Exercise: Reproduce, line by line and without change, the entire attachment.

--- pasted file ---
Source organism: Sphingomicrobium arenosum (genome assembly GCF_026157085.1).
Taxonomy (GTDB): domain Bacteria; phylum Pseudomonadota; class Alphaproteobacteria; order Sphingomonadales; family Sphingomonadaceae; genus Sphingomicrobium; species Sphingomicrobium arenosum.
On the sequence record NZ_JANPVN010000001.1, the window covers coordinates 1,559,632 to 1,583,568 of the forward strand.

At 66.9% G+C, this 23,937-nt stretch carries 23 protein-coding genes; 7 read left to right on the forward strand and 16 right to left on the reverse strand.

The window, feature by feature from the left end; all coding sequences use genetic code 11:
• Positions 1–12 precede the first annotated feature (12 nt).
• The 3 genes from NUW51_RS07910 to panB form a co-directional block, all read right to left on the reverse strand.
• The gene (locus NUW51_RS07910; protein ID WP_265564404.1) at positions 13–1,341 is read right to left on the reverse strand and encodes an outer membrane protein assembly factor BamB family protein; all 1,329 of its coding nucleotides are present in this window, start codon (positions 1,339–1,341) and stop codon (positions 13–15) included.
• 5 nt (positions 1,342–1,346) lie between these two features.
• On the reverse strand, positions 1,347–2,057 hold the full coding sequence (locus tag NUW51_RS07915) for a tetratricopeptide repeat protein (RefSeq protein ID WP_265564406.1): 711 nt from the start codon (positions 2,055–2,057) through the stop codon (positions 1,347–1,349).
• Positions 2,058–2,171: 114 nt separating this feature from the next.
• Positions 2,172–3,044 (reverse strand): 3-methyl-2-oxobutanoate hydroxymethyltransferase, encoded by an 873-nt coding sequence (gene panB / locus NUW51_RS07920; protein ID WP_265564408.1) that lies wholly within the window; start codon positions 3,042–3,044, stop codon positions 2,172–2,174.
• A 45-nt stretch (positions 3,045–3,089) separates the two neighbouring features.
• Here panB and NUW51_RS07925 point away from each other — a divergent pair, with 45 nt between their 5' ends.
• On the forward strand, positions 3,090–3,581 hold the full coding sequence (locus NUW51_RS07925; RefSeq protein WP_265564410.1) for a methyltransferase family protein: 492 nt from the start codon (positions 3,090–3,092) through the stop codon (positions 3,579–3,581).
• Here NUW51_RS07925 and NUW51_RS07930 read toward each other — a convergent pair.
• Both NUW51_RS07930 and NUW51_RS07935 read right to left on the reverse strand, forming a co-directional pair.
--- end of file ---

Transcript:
Source organism: Sphingomicrobium arenosum (genome assembly GCF_026157085.1).
Taxonomy (GTDB): domain Bacteria; phylum Pseudomonadota; class Alphaproteobacteria; order Sphingomonadales; family Sphingomonadaceae; genus Sphingomicrobium; species Sphingomicrobium arenosum.
On the sequence record NZ_JANPVN010000001.1, the window covers coordinates 1,559,632 to 1,583,568 of the forward strand.

At 66.9% G+C, this 23,937-nt stretch carries 23 protein-coding genes; 7 read left to right on the forward strand and 16 right to left on the reverse strand.

The window, feature by feature from the left end; all coding sequences use genetic code 11:
• Positions 1–12 precede the first annotated feature (12 nt).
• The 3 genes from NUW51_RS07910 to panB form a co-directional block, all read right to left on the reverse strand.
• The gene (locus NUW51_RS07910; protein ID WP_265564404.1) at positions 13–1,341 is read right to left on the reverse strand and encodes an outer membrane protein assembly factor BamB family protein; all 1,329 of its coding nucleotides are present in this window, start codon (positions 1,339–1,341) and stop codon (positions 13–15) included.
• 5 nt (positions 1,342–1,346) lie between these two features.
• On the reverse strand, positions 1,347–2,057 hold the full coding sequence (locus tag NUW51_RS07915) for a tetratricopeptide repeat protein (RefSeq protein ID WP_265564406.1): 711 nt from the start codon (positions 2,055–2,057) through the stop codon (positions 1,347–1,349).
• Positions 2,058–2,171: 114 nt separating this feature from the next.
• Positions 2,172–3,044 (reverse strand): 3-methyl-2-oxobutanoate hydroxymethyltransferase, encoded by an 873-nt coding sequence (gene panB / locus NUW51_RS07920; protein ID WP_265564408.1) that lies wholly within the window; start codon positions 3,042–3,044, stop codon positions 2,172–2,174.
• A 45-nt stretch (positions 3,045–3,089) separates the two neighbouring features.
• Here panB and NUW51_RS07925 point away from each other — a divergent pair, with 45 nt between their 5' ends.
• On the forward strand, positions 3,090–3,581 hold the full coding sequence (locus NUW51_RS07925; RefSeq protein WP_265564410.1) for a methyltransferase family protein: 492 nt from the start codon (positions 3,090–3,092) through the stop codon (positions 3,579–3,581).
• Here NUW51_RS07925 and NUW51_RS07930 read toward each other — a convergent pair.
• Both NUW51_RS07930 and NUW51_RS07935 read right to left on the reverse strand, forming a co-directional pair.